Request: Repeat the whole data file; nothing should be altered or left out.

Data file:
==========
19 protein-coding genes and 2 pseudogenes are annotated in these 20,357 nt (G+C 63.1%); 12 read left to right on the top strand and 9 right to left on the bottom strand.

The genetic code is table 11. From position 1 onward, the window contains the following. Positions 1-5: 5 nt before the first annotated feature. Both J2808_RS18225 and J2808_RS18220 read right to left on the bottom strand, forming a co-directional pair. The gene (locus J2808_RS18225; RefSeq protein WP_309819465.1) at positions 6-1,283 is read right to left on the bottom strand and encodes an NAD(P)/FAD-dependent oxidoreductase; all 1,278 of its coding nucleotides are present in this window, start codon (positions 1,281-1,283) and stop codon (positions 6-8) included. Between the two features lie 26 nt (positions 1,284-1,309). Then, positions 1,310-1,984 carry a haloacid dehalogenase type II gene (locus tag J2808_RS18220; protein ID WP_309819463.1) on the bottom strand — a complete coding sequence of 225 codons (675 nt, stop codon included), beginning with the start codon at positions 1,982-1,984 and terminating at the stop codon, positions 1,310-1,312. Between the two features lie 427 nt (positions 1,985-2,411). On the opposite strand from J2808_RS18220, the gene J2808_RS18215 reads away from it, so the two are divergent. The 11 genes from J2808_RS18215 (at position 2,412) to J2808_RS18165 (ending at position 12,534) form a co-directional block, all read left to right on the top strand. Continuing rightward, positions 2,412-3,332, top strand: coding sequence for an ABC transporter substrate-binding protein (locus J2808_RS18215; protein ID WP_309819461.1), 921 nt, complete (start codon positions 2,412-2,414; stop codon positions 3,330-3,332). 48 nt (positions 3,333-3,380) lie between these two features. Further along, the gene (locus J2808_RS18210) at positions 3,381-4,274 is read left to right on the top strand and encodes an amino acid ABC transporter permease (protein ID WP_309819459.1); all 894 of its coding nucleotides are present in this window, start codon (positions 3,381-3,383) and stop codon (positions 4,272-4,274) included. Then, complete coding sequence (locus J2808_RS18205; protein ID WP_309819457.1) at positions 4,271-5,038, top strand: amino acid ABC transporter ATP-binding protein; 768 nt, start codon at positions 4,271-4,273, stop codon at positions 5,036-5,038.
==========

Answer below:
19 protein-coding genes and 2 pseudogenes are annotated in these 20,357 nt (G+C 63.1%); 12 read left to right on the top strand and 9 right to left on the bottom strand.

The genetic code is table 11. From position 1 onward, the window contains the following. Positions 1-5: 5 nt before the first annotated feature. Both J2808_RS18225 and J2808_RS18220 read right to left on the bottom strand, forming a co-directional pair. The gene (locus J2808_RS18225; RefSeq protein WP_309819465.1) at positions 6-1,283 is read right to left on the bottom strand and encodes an NAD(P)/FAD-dependent oxidoreductase; all 1,278 of its coding nucleotides are present in this window, start codon (positions 1,281-1,283) and stop codon (positions 6-8) included. Between the two features lie 26 nt (positions 1,284-1,309). Then, positions 1,310-1,984 carry a haloacid dehalogenase type II gene (locus tag J2808_RS18220; protein ID WP_309819463.1) on the bottom strand — a complete coding sequence of 225 codons (675 nt, stop codon included), beginning with the start codon at positions 1,982-1,984 and terminating at the stop codon, positions 1,310-1,312. Between the two features lie 427 nt (positions 1,985-2,411). On the opposite strand from J2808_RS18220, the gene J2808_RS18215 reads away from it, so the two are divergent. The 11 genes from J2808_RS18215 (at position 2,412) to J2808_RS18165 (ending at position 12,534) form a co-directional block, all read left to right on the top strand. Continuing rightward, positions 2,412-3,332, top strand: coding sequence for an ABC transporter substrate-binding protein (locus J2808_RS18215; protein ID WP_309819461.1), 921 nt, complete (start codon positions 2,412-2,414; stop codon positions 3,330-3,332). 48 nt (positions 3,333-3,380) lie between these two features. Further along, the gene (locus J2808_RS18210) at positions 3,381-4,274 is read left to right on the top strand and encodes an amino acid ABC transporter permease (protein ID WP_309819459.1); all 894 of its coding nucleotides are present in this window, start codon (positions 3,381-3,383) and stop codon (positions 4,272-4,274) included. Then, complete coding sequence (locus J2808_RS18205; protein ID WP_309819457.1) at positions 4,271-5,038, top strand: amino acid ABC transporter ATP-binding protein; 768 nt, start codon at positions 4,271-4,273, stop codon at positions 5,036-5,038.